Enemies began to gather. Nearby savages coveted the silver fishes and thunderous buffalo found on the tribe's land. One season the enemy of the left would ravage and the next season the enemy of the right would bring their shouts, arrows and knives. Though the tribe had fierce warriors, these unending days of battle wearied the braves. Their hearts grew sodden and slow and they sought out the advice of the elders. When the elders could not come to agreement on how to end the jealous attacks, they coaxed Many Suns into the Long Hut again. After the problem was described to Many Suns, he held out his wrinkled hands. There is no spirit to change the ways of man, Many Suns said. When the other elders heard this, they poured more water on the burning orange stones and felt steam prickle their chests. Though they had been in the Long Hut many days, no elder sang out "All my relatives!" and it was indeed Many Suns who at last raised his tired face and declared that he would seek guidance from Ubabeneli.

But Many Suns was loathe to seek the guidance of such a powerful spirit, for spirits like Ubabeneli often behaved in ways that men could not understand. Many Suns loved his tribe, however, even with their foolishness, and it blackened his belly to see woe in their faces. The tribe continued to suffer attacks from their enemies and after seven days of heat and prayer in the Long Hut, Many Sun's eyebrows relaxed and he smiled. Ubabeneli had given him a vision. Many Suns discussed the vision with the elders and they called the tribe together to present a solution for the attacks.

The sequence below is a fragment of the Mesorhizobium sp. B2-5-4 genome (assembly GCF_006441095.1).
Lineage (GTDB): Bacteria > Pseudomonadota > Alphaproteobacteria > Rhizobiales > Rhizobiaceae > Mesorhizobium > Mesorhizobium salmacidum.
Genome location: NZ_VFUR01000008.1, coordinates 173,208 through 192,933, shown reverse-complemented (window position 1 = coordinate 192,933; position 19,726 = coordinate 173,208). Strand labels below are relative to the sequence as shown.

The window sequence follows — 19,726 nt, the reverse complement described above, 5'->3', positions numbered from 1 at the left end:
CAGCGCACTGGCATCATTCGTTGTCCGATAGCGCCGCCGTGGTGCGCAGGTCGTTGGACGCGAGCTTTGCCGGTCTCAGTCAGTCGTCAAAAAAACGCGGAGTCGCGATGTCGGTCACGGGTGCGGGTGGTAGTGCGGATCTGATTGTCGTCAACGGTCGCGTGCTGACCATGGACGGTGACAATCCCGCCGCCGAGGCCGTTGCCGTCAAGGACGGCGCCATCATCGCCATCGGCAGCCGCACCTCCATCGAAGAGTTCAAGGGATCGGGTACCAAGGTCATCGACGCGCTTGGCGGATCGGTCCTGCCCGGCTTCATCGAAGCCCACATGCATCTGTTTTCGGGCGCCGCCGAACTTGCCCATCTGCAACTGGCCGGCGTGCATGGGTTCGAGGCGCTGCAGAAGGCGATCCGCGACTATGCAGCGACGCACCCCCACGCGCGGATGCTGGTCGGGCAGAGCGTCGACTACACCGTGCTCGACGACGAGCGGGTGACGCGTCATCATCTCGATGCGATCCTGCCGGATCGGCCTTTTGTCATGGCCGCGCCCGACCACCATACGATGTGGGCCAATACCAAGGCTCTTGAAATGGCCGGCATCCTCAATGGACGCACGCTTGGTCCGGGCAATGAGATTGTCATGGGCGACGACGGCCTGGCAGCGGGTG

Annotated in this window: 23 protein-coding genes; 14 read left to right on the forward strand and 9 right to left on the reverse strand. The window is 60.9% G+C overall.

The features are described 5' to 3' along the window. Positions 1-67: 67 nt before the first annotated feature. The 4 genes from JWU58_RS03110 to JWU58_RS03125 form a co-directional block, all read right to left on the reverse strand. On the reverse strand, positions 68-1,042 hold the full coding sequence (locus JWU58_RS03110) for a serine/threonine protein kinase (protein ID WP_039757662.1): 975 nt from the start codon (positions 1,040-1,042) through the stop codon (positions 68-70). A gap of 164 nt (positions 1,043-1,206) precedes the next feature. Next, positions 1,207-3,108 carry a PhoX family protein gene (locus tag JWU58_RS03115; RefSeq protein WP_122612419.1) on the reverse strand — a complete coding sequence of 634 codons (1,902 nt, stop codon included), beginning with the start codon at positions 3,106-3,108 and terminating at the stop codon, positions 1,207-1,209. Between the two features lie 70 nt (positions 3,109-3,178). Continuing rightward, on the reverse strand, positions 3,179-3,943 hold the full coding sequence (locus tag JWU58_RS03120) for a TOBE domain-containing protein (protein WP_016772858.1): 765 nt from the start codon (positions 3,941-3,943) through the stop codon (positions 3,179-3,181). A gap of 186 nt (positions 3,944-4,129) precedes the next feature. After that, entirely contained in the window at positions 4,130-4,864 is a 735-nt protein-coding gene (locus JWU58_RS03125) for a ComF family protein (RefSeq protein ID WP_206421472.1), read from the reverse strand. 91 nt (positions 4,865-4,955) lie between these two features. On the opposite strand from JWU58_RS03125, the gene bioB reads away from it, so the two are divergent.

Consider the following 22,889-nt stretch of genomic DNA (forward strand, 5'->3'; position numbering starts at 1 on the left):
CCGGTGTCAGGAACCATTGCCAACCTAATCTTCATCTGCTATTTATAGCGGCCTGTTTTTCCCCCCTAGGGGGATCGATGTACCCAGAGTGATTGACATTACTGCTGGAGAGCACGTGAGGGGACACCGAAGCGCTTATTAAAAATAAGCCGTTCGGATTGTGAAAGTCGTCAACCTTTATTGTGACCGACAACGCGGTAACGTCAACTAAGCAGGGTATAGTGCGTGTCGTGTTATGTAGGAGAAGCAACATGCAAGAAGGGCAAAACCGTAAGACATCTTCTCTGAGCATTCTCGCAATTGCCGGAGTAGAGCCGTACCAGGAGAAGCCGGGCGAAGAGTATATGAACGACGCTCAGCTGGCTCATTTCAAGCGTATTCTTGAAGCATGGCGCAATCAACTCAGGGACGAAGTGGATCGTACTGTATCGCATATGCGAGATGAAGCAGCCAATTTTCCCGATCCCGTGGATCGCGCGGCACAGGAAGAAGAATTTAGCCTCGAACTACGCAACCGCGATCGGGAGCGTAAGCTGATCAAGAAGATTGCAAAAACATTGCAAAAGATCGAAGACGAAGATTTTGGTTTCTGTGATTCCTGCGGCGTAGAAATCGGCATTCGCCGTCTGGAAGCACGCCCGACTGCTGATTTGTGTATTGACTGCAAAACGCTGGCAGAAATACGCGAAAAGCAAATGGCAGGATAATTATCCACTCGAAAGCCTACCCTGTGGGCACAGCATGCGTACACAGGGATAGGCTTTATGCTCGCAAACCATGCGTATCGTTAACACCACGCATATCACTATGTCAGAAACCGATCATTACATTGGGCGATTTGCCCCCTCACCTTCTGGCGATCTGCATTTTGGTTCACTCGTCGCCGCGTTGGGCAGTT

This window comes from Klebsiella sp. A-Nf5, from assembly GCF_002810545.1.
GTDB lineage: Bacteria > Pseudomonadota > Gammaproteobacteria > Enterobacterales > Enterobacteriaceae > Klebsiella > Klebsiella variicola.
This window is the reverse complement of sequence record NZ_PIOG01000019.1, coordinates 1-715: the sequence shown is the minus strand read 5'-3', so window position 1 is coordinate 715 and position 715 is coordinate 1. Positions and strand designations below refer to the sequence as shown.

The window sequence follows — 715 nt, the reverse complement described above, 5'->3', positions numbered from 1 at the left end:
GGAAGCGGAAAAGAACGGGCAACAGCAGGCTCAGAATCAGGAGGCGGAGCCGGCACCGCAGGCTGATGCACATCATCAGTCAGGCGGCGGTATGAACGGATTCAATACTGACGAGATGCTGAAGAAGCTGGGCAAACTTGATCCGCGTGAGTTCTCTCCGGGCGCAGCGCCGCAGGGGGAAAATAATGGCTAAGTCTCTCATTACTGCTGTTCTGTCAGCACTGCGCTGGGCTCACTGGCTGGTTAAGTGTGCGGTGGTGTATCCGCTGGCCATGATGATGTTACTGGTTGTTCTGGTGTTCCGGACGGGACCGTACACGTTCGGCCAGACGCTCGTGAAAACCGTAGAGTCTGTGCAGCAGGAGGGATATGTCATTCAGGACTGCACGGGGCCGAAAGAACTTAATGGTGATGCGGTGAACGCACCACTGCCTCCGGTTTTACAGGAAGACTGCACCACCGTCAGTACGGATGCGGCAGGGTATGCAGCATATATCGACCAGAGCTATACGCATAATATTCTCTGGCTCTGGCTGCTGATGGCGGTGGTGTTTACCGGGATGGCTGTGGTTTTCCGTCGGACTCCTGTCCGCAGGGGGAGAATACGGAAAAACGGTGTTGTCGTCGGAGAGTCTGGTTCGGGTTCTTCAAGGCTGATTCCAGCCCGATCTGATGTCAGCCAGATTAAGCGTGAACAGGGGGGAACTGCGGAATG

Outside the Long Hut, Many Suns fanned sweat off his face with an eagle feather. We shall, he said to the tribe, seek a new home where happiness and peace can be found. Our guide to this new land will be a kohta falaya made sacred by Ubabeneli. Many Suns pulled a six-foot long pole of fire-blacked ash from his pack and showed it to the tribe. Stick this sacred pole into the ground at the end of each day's journey, Many Suns instructed. Stand it perfectly straight. When the sun of the day arrives, go see which way the pole leans. The direction that kohta falaya leans is the direction the tribe shall travel that day to reach the land of peace and happiness. Repeat this ritual each day until kohta falaya leans no longer. When that day occurs, we will have reached our new home.